Overall, France is not yet the vegan heaven that we all wish it to be. It is still the bastion of traditional meat and cheese-based “haute-cuisine” and it is not ready yet to give up on that image. It holds on tight to its celebrated leadership in high-fashion and may not be quite ready yet to give up fur or ambergris (from whale’s digestive system) in its perfumes.
But hey, look at the French and their revolutions, they know just how to do an almost instant 180 degree turn when the time is right. Don’t forget they are the ones that have set a butcher’s shop on fire last year. Whether that was wise or not, the French demonstrate frequently and use crowds and radical actions to bring about changes. Once upset, they want action.
So, France is changing and nowhere else is that change felt more than in Paris. This happened fast, within the last couple of years and in such a short period of time the national understanding of what veganism is, how it affects your health and the wellbeing of the animals has become wide spread. Vegan times are here to stay and France seems to have understood that.
Within a handful of years, demonstrations about the cruelty incurred by animals in the meat industry have managed to attract tens of thousands of people in the streets, and the topic of cruelty to animals has managed to become a widely talked about subject in the news.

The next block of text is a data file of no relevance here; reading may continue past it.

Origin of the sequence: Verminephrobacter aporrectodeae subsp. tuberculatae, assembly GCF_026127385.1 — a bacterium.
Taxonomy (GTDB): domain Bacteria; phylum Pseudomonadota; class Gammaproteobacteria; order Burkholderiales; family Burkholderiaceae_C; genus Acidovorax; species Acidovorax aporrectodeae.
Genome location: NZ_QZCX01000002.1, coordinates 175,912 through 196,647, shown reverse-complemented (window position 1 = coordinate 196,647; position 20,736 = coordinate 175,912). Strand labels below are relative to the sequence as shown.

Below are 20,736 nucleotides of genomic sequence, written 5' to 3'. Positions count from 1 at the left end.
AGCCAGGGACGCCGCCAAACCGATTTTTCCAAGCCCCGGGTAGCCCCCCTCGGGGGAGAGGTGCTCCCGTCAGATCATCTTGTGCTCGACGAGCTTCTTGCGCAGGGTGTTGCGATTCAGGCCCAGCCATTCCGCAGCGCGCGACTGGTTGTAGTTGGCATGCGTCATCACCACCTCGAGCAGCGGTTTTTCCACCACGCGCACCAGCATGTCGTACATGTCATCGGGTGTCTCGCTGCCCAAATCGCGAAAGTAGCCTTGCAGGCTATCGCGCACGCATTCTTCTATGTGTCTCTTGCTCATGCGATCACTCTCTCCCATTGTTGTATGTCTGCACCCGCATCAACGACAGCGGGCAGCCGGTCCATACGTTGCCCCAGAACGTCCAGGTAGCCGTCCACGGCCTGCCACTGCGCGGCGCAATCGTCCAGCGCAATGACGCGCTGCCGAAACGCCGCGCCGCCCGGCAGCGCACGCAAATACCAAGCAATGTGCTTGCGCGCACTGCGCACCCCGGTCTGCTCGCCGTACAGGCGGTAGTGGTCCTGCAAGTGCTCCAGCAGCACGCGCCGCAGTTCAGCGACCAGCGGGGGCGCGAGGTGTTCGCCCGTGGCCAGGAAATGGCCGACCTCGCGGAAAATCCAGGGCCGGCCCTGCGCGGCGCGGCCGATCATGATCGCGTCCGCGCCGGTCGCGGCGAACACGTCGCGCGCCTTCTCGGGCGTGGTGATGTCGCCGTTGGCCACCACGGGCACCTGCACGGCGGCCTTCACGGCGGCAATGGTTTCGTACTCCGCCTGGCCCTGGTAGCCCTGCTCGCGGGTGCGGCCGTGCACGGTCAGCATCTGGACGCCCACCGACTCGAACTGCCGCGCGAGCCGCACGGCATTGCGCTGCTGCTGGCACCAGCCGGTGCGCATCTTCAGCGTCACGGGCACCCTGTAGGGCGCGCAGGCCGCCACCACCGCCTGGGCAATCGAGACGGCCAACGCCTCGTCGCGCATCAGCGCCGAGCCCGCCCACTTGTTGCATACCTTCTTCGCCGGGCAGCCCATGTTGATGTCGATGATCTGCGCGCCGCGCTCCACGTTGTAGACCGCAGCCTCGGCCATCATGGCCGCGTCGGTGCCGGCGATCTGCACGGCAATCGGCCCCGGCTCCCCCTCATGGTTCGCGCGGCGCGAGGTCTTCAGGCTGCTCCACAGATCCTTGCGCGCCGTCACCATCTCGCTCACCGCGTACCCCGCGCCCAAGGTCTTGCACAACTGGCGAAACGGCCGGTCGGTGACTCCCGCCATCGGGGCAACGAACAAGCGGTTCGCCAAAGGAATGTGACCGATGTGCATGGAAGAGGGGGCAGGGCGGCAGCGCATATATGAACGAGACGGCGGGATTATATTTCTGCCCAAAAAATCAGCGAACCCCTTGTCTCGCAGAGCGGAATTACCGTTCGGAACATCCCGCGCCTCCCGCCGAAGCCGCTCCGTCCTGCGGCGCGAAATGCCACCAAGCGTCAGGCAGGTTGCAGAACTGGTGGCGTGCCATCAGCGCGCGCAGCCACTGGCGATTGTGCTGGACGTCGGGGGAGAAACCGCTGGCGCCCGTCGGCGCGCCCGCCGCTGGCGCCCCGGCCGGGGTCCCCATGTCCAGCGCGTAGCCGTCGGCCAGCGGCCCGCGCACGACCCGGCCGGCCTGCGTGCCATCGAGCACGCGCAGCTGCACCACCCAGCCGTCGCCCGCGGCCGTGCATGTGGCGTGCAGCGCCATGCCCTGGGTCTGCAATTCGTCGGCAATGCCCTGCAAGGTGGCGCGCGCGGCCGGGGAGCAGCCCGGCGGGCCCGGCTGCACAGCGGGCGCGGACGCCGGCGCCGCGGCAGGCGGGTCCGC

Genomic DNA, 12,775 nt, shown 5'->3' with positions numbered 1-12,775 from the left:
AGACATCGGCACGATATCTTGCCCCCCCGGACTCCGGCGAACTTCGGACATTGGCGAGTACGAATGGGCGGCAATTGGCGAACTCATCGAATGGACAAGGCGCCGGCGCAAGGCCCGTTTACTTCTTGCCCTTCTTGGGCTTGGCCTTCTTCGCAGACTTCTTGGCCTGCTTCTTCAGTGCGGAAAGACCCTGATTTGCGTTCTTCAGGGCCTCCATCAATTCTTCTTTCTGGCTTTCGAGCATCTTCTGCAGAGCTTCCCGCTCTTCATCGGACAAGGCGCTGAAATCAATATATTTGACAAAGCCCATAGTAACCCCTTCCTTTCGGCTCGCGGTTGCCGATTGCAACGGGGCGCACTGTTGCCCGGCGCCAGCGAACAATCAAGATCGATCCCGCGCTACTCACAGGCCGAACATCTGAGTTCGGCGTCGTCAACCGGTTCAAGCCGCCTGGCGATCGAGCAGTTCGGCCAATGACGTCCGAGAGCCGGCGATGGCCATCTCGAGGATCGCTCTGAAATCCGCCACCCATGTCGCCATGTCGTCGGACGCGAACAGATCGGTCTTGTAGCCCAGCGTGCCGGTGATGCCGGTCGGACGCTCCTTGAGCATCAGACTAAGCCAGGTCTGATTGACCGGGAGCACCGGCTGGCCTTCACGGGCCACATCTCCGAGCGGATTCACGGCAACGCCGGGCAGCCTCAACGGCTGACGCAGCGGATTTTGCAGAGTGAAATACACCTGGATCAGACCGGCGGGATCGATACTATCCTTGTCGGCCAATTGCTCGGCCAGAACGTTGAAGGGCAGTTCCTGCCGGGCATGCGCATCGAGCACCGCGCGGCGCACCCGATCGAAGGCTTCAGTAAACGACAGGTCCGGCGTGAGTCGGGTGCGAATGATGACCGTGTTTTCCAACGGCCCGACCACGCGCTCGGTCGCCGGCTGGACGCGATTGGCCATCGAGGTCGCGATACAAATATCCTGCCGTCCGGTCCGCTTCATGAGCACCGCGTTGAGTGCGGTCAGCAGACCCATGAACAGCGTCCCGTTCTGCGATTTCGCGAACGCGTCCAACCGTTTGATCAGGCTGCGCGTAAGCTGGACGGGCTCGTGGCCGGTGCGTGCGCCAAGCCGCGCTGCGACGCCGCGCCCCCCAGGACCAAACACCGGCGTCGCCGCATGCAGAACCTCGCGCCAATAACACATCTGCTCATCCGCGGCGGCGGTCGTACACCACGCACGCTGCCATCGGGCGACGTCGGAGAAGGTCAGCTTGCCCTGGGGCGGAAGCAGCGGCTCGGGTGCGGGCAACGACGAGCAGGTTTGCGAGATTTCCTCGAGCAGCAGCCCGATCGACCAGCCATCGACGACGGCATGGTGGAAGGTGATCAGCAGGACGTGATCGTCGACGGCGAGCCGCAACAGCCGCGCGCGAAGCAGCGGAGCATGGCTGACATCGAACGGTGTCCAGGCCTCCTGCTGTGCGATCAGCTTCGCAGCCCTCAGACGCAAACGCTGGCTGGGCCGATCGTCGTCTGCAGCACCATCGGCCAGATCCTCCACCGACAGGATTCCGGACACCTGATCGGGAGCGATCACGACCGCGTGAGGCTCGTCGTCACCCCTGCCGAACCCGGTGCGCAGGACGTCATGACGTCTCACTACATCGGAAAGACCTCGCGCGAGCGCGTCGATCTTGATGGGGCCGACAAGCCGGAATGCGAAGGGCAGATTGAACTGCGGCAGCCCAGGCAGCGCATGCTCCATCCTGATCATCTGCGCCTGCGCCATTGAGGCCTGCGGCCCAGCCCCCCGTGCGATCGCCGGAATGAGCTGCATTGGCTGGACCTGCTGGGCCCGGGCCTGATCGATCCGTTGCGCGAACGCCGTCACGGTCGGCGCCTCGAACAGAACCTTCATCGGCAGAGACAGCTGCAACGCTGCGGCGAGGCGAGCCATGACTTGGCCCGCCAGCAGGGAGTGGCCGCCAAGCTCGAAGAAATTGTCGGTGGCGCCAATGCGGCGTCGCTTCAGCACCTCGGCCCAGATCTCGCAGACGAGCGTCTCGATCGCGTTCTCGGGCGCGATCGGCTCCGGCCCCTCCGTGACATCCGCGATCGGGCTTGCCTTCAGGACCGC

Doctors are creating groups requesting from the government to publish research articles that prove that a vegan diet is safe at all ages. They insure that their demands be published in the main newspapers.
Let’s not forget that the French statistically own the largest number of pets in the world. It is through their love of their pets that some people reach the realization that other animals are sentient too. Once woken, people can’t go back to a complacent sleep any more, not with Fido watching TV on their knees anyway. Though the correlation of owning a pet and not eating meat is slim, one can imagine that 50 million pets (almost one per person) would act upon the French consciousness.
Vegan and vegetarian restaurants have sprouted all over Paris and are convincing the staunch
sceptics that vegan food can be good and it is not “cow’s food”.
The chefs now bring the same know-how and refinement to vegan versions of French cuisine, as can be seen and tasted at the VG Patisserie, which is already making lots of local adepts out of proving that one can be cruelty free and still protect the traditional taste of French favorites like croissants and mille-feuilles.
In 2018 at least 10 well know chefs have started offering vegan option in their Michelin starred restaurants or have converted the whole establishment to being vegan.
Supermarkets are catering to the 3% estimated number of vegans in France and vegan milks, yoghurts, puddings, biscuits etc. can now be found in all food store chains. Many people using those products are not vegans but get tantalized through the great taste of the products.
You can still find many articles in the main French newspapers warning of the risks of a vegan diet, but in the last couple of years they are being gradually replaced by pieces genuinely interested in understanding and informing the public in a less biased manner.
Health education is percolating right down to the people. Vegan physicians appear on TV. Many schools are serving a meatless option everyday at the cafeteria, some make it a point to serve a full veg. meal once a week.
France was just voted among the 10 healthiest travel destinations in food trends in 2018.
Paris is now the new IN place to go to as a vegan. The world is changing fast.
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